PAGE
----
Covid-19 and eating disorders: a hidden pandemic


Content warning: this article discusses eating disorders which some readers may find upsetting.

If you’ve logged onto social media since it was announced lockdown restrictions will be lifted on 21st June, you’re likely to have seen posts about losing weight in time for the upcoming ‘#hotgirlsummer’. These memes are extremely harmful, pressuring people to lose weight and exacerbating eating disorders. Lockdown has created a difficult situation for those experiencing eating disorders.

In September 2020, Eating Disorder Charity Beat reported that demand for its helpline services in the previous six months had increased by 97% on the same period the previous year. 28% of those who reached out between May-July 2020 cited Covid-19 as a trigger for relapse or the development of eating disorders. Adding to these challenging circumstances, social media posts about weight loss post-lockdown continue to promote negative body images.

The situation is particularly precarious for university students and young people in general, who’re at higher risk of developing eating disorders. According to Mental Health Charity Student Minds, incidence rates for anorexia nervosa are highest among females in the 15-19 age group.

However, this only reflects the moment of detection. Student Minds states that many in their late teens and early twenties will still be suffering from anorexia. Additionally, Student Minds says that the incidence rate for bulimia is highest between the ages of 20 and 22. 

Therefore, it’s clear that the risk of university students developing these particular eating disorders is significant. Beat explains that lifestyle changes attached to starting a new life away from home, such as new eating routines, make uni students particularly vulnerable to eating disorders.

87% of participants in a study of people experiencing, or in recovery from, an eating disorder reported a worsening of their symptoms because of the pandemic

When Beat asked university students with eating disorders about their experiences, “32% said they were diagnosed with an eating disorder at university, 39% had to drop out or take a break from studies, and 69% had difficulties accessing treatment and support”. It is clear from these statistics that universities need to provide more support for those with eating disorders. 

This crisis will have only worsened since the beginning of the Covid-19 pandemic. Research from Northumbria University indicates that 87% of participants in a study of people experiencing, or in recovery from, an eating disorder reported a worsening of their symptoms because of the pandemic. 

There is an obvious association with social media. Northumbria’s study indicated that not only was restricted access to treatment because of the pandemic resulting in eating disorder symptoms worsening but so was social media content. 

According to an article on the Northumbria University website on the results of the study, “media coverage and social media posts were also cited as a source of anxiety due to the general population’s preoccupation with food, weight gain, and exercise”.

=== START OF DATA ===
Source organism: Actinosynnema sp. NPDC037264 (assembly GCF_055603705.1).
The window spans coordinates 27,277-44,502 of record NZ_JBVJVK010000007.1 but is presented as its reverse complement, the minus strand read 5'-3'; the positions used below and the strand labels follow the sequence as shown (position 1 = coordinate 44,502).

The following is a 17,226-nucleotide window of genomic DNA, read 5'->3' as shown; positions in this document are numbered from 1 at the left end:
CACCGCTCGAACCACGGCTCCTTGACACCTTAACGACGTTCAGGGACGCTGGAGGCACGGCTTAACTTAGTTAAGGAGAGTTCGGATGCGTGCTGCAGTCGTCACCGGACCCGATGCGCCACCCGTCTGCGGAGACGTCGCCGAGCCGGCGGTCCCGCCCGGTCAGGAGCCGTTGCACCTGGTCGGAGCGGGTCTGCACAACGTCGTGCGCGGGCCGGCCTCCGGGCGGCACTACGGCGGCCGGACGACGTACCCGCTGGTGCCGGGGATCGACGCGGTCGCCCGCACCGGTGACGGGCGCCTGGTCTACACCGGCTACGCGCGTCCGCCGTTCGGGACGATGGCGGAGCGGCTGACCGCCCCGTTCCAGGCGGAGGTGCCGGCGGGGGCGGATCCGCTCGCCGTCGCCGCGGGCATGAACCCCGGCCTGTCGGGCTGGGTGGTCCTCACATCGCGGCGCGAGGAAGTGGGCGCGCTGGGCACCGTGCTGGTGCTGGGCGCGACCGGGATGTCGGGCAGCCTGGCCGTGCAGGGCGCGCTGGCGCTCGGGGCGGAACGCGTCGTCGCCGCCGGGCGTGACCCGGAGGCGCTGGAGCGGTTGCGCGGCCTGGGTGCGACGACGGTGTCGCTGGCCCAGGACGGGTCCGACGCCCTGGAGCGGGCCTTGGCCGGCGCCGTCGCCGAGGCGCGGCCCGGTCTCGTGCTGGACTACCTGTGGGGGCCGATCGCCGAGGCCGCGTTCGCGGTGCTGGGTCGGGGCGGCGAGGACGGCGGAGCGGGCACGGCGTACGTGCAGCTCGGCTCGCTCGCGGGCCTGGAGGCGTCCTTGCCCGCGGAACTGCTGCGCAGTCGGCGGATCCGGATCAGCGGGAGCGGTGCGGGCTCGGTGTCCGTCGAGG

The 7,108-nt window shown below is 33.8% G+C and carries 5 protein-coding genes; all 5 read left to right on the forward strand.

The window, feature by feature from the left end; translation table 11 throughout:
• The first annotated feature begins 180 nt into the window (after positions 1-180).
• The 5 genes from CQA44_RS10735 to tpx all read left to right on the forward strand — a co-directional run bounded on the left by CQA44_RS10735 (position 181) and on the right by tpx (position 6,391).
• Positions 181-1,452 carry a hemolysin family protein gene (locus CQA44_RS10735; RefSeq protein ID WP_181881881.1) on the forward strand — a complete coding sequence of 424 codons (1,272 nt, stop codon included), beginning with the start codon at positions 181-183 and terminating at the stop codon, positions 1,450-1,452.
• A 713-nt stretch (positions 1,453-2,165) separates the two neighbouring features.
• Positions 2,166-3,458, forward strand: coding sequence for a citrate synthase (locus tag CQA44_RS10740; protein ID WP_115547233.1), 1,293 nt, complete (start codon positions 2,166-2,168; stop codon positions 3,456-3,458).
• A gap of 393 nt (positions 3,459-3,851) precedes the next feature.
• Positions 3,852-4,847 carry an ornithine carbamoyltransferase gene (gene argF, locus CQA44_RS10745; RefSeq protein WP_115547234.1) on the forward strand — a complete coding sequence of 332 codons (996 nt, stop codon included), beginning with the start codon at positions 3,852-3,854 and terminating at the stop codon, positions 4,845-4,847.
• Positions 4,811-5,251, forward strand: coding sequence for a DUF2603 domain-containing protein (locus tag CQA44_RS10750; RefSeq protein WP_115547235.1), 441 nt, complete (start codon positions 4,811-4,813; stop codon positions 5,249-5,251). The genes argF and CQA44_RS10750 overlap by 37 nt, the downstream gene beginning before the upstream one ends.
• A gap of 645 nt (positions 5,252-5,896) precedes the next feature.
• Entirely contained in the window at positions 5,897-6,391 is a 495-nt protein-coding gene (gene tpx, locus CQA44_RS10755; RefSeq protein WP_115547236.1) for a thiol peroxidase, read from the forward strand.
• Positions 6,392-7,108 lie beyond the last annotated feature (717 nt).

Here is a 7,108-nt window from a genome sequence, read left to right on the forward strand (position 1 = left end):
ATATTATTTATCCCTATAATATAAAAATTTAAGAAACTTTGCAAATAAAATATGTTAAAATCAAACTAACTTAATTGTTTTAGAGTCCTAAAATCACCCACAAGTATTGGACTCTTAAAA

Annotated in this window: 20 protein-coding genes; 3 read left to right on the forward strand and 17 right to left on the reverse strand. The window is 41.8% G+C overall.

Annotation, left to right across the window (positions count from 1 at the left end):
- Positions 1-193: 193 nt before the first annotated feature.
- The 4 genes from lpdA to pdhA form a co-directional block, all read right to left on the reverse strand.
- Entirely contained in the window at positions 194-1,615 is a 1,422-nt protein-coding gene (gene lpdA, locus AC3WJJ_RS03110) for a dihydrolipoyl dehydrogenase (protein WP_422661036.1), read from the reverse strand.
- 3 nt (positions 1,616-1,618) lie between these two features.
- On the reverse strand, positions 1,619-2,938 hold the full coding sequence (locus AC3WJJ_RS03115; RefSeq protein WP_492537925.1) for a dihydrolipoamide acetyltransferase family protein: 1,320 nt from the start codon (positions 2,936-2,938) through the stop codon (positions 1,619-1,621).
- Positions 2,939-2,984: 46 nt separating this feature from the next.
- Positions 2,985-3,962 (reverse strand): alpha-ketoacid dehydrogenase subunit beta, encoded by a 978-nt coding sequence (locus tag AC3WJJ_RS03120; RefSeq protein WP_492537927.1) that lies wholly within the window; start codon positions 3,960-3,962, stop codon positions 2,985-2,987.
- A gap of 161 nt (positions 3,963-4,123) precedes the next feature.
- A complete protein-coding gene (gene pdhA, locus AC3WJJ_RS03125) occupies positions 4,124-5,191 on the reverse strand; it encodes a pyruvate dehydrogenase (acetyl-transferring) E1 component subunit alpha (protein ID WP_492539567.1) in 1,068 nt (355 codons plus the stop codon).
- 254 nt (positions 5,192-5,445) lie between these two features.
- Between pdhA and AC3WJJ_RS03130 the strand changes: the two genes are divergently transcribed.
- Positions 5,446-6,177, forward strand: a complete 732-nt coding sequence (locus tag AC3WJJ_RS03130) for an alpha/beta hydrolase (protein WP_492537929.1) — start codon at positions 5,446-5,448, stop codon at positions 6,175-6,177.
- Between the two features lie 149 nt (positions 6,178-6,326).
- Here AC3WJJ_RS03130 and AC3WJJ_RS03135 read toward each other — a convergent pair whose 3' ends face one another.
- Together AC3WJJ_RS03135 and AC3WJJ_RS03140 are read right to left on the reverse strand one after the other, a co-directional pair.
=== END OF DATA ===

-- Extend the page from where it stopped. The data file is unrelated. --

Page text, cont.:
Those surveyed said and exercise have become more dominant forces on social media due to the pandemic. Beat has added a page on their website in response to this issue, acknowledging the proliferation of content about losing weight after lockdown. They encourage people to take breaks from the news or social media if these are having a negative effect on their body image or relationship with food.

More than anything, the importance of kindness and understanding as we move out of lockdown cannot be overstated

Beat suggests curating a more positive social media feed by interacting more with positive accounts and muting or unfollowing any which promote a negative body image. This is an important step to encouraging a more positive body image but Beat emphasises the need for people to access support. 

Durham University has a Beat society, which has a body-positive Instagram account to follow and resources for students to access. Additionally, charities like Mind or Beat offer support, including Beat’s Studentline. 

From a healthcare perspective, those suffering with eating disorders can contact their GP or access NHS resources. Within the University, students can access the counselling service and their college student support or welfare team. If you or someone you know is suffering from an eating disorder or body dysmorphia, you are encouraged to use these resources. 

However, social media’s response to the lifting of lockdown restrictions needs to change. It has to be more mindful of those experiencing eating disorders, those in recovery, and those at risk of eating disorders, as well as being inclusive of all body shapes. 

More than anything, the importance of kindness and understanding as we move out of lockdown cannot be overstated. Please remember that you do not ‘need’ to lose weight after lockdown, particularly after the emotionally and psychologically draining experience of lockdown and the coronavirus pandemic.

Image: I Yunmai via Unsplash

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